Underground Productions (resident student theatre company at UQ) presented a double bill of One Act Plays – Bang on the Nerve written by Van Badham and Bed written by Brendan Cowell, both with a common theme of a bedroom setting.
Directors Hilde Hooper and Isabel Mansgfield described Bang on the Nerve as “two twenty-somethings caught up in their stagnant jobs, messy breakups, vacuous shags but most of all; caught up in themselves”. Set in Louis’ bedroom (which I might add was refreshing to see a fully dressed set), the two besties spar, bicker, bitch, moan, rant, confort, cajole and test each other as they tip toe around the landmines of love, sex, gender, and politics.
A youthful play about contempory relationships, marinated in a good dose of feminism, was a recipe for success – finally a script with substance. Tom Walter as Louis was charismastic, at ease on stage and had a very natural acting style. The role also allowed Tom to showcase his musical talents in which he played the guitar and sang with surprisingly great vocal quality. Bec Hill as the feminist Elle was expressive and vibrant but at times seemed to ramble so much that I wondered if either her rambling was distracting her train of thought or that she had actually forgotten the words and the stumbling was an attempt to find them or cover it up.
Overall I thoroughly enjoyed this production of Bang on the Nerve – a well written script with meaning and humour, good actors, great set and costuming – or lack there of 😉 made for a good night of theatre.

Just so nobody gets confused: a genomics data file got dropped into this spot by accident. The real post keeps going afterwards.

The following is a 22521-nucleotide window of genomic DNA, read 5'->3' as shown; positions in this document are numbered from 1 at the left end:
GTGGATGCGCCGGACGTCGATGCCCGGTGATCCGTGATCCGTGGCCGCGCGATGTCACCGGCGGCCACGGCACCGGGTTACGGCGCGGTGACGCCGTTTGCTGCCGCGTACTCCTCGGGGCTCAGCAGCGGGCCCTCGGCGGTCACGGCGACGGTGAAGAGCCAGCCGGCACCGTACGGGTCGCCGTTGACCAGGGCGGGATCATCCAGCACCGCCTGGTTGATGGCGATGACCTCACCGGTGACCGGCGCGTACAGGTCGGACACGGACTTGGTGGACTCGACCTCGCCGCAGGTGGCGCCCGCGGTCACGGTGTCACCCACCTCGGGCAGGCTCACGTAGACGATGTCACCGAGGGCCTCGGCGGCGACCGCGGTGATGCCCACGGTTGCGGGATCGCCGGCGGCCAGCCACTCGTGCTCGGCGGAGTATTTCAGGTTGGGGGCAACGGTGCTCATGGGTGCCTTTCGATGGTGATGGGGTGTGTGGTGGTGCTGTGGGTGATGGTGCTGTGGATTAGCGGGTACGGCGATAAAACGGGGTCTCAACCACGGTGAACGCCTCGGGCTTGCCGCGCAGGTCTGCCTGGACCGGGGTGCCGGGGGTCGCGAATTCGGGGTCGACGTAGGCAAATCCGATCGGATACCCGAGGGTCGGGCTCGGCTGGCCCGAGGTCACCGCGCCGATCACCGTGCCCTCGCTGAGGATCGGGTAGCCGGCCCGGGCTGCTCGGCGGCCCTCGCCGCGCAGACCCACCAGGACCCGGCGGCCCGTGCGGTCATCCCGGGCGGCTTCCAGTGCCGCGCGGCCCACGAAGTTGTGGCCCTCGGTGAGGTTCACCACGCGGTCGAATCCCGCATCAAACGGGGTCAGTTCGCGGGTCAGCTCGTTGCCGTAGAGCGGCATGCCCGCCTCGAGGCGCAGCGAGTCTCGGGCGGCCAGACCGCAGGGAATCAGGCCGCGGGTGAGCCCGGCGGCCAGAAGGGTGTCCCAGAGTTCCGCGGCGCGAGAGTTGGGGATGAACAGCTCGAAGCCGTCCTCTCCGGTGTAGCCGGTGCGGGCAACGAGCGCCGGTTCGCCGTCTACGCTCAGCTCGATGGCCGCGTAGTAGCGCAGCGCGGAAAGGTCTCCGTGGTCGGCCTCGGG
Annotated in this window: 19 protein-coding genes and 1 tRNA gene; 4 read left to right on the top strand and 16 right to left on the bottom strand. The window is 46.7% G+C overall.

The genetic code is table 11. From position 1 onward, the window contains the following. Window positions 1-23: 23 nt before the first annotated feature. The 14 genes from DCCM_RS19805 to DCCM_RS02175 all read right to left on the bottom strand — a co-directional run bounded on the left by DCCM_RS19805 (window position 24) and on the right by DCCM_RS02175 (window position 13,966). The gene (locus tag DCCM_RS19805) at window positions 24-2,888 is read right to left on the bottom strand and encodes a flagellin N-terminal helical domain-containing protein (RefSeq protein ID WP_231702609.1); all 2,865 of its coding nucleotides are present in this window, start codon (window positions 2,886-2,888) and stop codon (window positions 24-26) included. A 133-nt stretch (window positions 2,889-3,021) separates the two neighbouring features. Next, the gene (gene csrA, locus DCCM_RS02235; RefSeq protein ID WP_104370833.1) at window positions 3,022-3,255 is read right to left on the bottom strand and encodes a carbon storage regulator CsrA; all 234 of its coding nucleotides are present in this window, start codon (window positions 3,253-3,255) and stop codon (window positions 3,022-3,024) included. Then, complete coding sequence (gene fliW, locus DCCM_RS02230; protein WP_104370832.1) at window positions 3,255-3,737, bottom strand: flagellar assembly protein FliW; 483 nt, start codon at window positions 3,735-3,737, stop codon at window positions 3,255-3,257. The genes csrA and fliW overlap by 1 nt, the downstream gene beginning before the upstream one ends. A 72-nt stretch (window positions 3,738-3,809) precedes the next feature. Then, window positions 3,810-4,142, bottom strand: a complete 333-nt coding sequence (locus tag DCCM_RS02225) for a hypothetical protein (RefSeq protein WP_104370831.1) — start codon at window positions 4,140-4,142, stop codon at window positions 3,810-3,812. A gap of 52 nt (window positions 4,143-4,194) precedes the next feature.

The second play Bed, was a fascinating exploration of one man’s life (Phil played by Michael Mortimore) through his significant relationships, and all set around his bed as the title suggests. The journey follows his sexual experimentation with a boy as a teenager (Kane played by Regan Lynch), a slightly needy girlfriend in college (Daisy played by Lauren Ware), his wife and children in adult life (Grace played by Rosie Funder), a younger man who was almost like a sex slave in his mid-years (Drew played by James Hay), and a transvestite in his later years (Flo played by Gretchen Johnson).
The structure of the play was like three acts cycling through the beginning, middle, and end of each relationship. A nice device used to highlight each setting was a lit image in the background, symbolising the type of relationship. I found the concept of the play and the structure unique and fascinating. I didn’t feel confined by the one bed setting at all, but I did find the second cycle of relationships just reiterated some of the first cycle which didn’t advance the story as much as it could have.
This is where the lull in the play happened and perhaps tightening the script here could have helped keep the pace up. Michael Mortimore as Phil did a great job playing all the different ages of the character utilising changes in speech and physicality. The actors who made up the various lovers were well cast and convincing in each of their roles, creating a colourful landscape for Phil’s story.
Overall, a fresh concept and delightful to watch, and with just a few snips to the script, this production would make a thoroughly captivating piece of theatre.